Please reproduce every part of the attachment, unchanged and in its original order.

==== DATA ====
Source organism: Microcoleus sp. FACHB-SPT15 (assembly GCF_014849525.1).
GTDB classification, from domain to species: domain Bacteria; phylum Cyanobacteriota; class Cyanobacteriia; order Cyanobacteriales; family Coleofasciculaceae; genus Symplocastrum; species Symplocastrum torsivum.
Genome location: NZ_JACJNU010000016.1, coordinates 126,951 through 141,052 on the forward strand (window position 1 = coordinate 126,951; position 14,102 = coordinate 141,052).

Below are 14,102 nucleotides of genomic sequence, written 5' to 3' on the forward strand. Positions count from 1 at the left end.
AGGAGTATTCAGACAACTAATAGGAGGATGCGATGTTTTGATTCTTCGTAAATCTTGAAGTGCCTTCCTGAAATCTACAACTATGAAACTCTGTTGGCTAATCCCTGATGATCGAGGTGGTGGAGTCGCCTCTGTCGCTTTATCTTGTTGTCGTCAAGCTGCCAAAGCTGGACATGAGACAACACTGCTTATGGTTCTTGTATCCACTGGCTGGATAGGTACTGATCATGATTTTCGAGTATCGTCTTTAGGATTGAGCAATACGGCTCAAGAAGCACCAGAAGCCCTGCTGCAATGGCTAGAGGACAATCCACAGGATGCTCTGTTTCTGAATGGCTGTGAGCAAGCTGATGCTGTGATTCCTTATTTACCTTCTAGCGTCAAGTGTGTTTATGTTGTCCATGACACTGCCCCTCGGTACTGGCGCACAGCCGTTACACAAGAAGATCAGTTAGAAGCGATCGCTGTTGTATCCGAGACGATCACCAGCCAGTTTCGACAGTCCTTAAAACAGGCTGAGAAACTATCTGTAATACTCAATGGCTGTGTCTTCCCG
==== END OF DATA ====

Source organism: Microcoleus sp. FACHB-SPT15 (assembly GCF_014849525.1).
GTDB classification, from domain to species: domain Bacteria; phylum Cyanobacteriota; class Cyanobacteriia; order Cyanobacteriales; family Coleofasciculaceae; genus Symplocastrum; species Symplocastrum torsivum.
Genome location: NZ_JACJNU010000016.1, coordinates 126,951 through 141,052 on the forward strand (window position 1 = coordinate 126,951; position 14,102 = coordinate 141,052).

Below are 14,102 nucleotides of genomic sequence, written 5' to 3' on the forward strand. Positions count from 1 at the left end.
AGGAGTATTCAGACAACTAATAGGAGGATGCGATGTTTTGATTCTTCGTAAATCTTGAAGTGCCTTCCTGAAATCTACAACTATGAAACTCTGTTGGCTAATCCCTGATGATCGAGGTGGTGGAGTCGCCTCTGTCGCTTTATCTTGTTGTCGTCAAGCTGCCAAAGCTGGACATGAGACAACACTGCTTATGGTTCTTGTATCCACTGGCTGGATAGGTACTGATCATGATTTTCGAGTATCGTCTTTAGGATTGAGCAATACGGCTCAAGAAGCACCAGAAGCCCTGCTGCAATGGCTAGAGGACAATCCACAGGATGCTCTGTTTCTGAATGGCTGTGAGCAAGCTGATGCTGTGATTCCTTATTTACCTTCTAGCGTCAAGTGTGTTTATGTTGTCCATGACACTGCCCCTCGGTACTGGCGCACAGCCGTTACACAAGAAGATCAGTTAGAAGCGATCGCTGTTGTATCCGAGACGATCACCAGCCAGTTTCGACAGTCCTTAAAACAGGCTGAGAAACTATCTGTAATACTCAATGGCTGTGTCTTCCCG